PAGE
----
The proper function of cardiac muscle requires the highly orchestrated assembly of thousands of cytoskeletal and regulatory proteins into individual sarcomeres (contractile units) and membrane-associated junctional complexes. A critical, yet extremely understudied, aspect of this highly regulated process is the requirement for mRNA localization and translation at the site of protein function. The long-term goal of this research is to identify the molecular mechanisms governing mRNA regulation during cardiac development and hypertrophy. In this proposal, we focus on the role of the RNA binding protein FXR1, the striated muscle- specific member of the Fragile X protein family, in controlling the expression of specific mRNAs in cardiac muscle. Using a combined cellular, molecular and genetic approach we obtained extensive preliminary data that identified the first mRNA targets of FXR1 in the heart. These include mRNAs that encode proteins associated with specialized cytoskeletal assemblies such as costameres (talin) and intercalated discs (desmoplakin). Remarkably, electron and confocal microscopy revealed severe structural perturbations in junctional complexes that are consistent with dysregulation of the mRNA targets we identified, and provide a plausible explanation for the cause of the FXR1 knockout (KO) embryonic lethality. Preliminary results also showed that FXR1 protein (and its direct targets that we identified) is misregulated identically in mouse and human cardiac hypertrophy, and that FXR1 KO hearts exhibits numerous molecular signatures of heart disease. Our results together with current models for the function of Fragile X family members form the basis for our hypothesis that FXR1 regulates cardiac muscle development and function by controlling the localization, stability and/or translation of specific mRNA targets encoding essential cytoskeletal proteins during normal and pathological conditions. Using mouse heart tissue and primary cardiomyocytes, we aim to: 1) determine the phenotypic consequences of FXR1 loss in KO hearts using extensive high-resolution immunofluorescence and electron microscopy. These experiments will be complemented by siRNA knock-down coupled with live-cell imaging in primary cardiac myocytes;2) identify mRNA targets of, and determine the manner in which they are regulated by FXR1 using both candidate and genome-wide approaches. State-of-the-art molecular methods will be utilized to determine whether FXR1 directly binds its mRNA targets and to establish the mode of regulation (localization, stability and/or translation of the mRNA);and 3) decipher the role of FXR1 in cardiac hypertrophy/stress and identify its novel hypertrophy-specific targets. Several methods described in Aim 2 will be used in conjunction with mouse models of cardiac hypertrophy and functional assessment of cardiac muscle physiology. With this integrative approach, we are well positioned to decipher the molecular mechanisms utilized by FXR1 during de novo cardiac muscle assembly and myopathy/stress. To our knowledge we are the only group investigating this critical aspect of muscle development. Furthermore, the discovery of mRNA targets regulated by FXR1 during normal development and in diseased states may identify novel therapeutic approaches for heart disease.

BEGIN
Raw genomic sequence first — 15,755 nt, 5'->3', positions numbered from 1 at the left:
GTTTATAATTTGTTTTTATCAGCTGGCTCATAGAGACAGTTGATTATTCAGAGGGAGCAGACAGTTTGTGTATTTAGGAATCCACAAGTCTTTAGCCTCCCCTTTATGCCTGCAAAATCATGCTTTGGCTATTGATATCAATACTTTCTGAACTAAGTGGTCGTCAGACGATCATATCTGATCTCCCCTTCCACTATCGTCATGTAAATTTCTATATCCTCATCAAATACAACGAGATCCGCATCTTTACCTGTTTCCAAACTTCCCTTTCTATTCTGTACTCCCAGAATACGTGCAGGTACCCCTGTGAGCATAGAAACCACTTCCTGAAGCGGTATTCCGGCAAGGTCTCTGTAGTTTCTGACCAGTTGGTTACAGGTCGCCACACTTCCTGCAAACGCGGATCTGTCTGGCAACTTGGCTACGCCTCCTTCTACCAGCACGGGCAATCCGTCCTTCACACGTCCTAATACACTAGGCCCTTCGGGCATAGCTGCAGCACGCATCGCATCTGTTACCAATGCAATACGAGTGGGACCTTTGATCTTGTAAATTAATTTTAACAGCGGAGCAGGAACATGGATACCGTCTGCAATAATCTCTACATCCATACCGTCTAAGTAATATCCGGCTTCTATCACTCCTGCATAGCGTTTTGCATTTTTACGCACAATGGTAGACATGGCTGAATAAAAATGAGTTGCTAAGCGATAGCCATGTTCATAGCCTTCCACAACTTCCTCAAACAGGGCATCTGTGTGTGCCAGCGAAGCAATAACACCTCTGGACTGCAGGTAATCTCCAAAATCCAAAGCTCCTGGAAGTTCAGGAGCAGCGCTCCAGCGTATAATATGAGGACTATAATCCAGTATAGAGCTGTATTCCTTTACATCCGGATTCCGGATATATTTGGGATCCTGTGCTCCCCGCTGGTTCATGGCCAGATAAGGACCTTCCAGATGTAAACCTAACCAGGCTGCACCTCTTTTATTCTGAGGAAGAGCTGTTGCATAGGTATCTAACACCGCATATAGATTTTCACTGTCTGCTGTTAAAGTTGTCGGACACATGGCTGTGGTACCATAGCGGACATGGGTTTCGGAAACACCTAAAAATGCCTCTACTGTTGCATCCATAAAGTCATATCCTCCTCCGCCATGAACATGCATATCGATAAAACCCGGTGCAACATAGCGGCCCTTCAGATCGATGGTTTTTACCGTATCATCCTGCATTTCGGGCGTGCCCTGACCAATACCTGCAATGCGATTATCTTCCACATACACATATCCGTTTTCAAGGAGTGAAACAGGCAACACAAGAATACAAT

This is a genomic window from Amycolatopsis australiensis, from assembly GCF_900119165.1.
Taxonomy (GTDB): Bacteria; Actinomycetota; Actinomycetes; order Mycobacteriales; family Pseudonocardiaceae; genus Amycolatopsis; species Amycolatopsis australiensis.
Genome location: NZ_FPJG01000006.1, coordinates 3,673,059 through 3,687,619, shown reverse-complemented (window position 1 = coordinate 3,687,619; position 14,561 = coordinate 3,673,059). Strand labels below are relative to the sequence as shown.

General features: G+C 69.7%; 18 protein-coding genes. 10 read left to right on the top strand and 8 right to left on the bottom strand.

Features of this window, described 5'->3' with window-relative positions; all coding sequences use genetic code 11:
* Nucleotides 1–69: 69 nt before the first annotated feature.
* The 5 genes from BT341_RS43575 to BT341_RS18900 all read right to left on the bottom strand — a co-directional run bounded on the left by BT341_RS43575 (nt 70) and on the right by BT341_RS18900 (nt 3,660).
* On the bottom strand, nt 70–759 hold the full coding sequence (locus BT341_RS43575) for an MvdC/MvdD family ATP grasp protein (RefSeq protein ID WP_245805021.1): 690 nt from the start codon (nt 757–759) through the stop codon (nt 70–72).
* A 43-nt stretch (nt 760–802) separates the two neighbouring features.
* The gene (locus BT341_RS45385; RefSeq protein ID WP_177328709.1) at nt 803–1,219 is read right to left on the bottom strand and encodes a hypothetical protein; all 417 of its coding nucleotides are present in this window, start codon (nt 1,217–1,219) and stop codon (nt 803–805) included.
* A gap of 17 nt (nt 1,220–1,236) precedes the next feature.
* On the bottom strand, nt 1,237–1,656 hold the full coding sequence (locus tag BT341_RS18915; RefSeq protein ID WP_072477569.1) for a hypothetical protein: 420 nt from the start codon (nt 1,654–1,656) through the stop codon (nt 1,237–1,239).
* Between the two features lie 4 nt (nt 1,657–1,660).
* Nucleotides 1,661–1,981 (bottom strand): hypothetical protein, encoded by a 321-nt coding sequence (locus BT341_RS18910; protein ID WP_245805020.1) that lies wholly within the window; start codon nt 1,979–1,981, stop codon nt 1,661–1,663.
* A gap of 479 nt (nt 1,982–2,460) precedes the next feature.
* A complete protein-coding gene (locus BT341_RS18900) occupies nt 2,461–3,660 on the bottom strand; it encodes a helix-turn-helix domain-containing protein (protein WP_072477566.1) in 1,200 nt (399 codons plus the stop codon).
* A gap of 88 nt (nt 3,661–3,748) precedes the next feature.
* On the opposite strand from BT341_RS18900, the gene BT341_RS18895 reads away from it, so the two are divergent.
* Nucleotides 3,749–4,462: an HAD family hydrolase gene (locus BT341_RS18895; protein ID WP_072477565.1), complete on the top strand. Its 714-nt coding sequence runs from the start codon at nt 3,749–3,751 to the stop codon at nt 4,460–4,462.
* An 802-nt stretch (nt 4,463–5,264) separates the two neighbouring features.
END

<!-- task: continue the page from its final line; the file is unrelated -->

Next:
Public Health Relevance

The mechanisms regulating RNA localization and expression are critical for heart muscle development and in disease, yet they are remarkably understudied. Here we propose to take a combined cellular, molecular and genetic approach to decipher the role of the RNA binding protein FXR1, a member of the Fragile X family of proteins, in cardiac development and hypertrophic stress. Identification of novel cardiac FXR1 mRNA targets will likely uncover insights into therapeutic targets for cardiomyopathy.

National Institute of Health (NIH)
National Heart, Lung, and Blood Institute (NHLBI)
Research Project (R01)
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Myocardial Ischemia and Metabolism Study Section (MIM)
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Adhikari, Bishow B
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University of Arizona
Anatomy/Cell Biology
Schools of Medicine
United States
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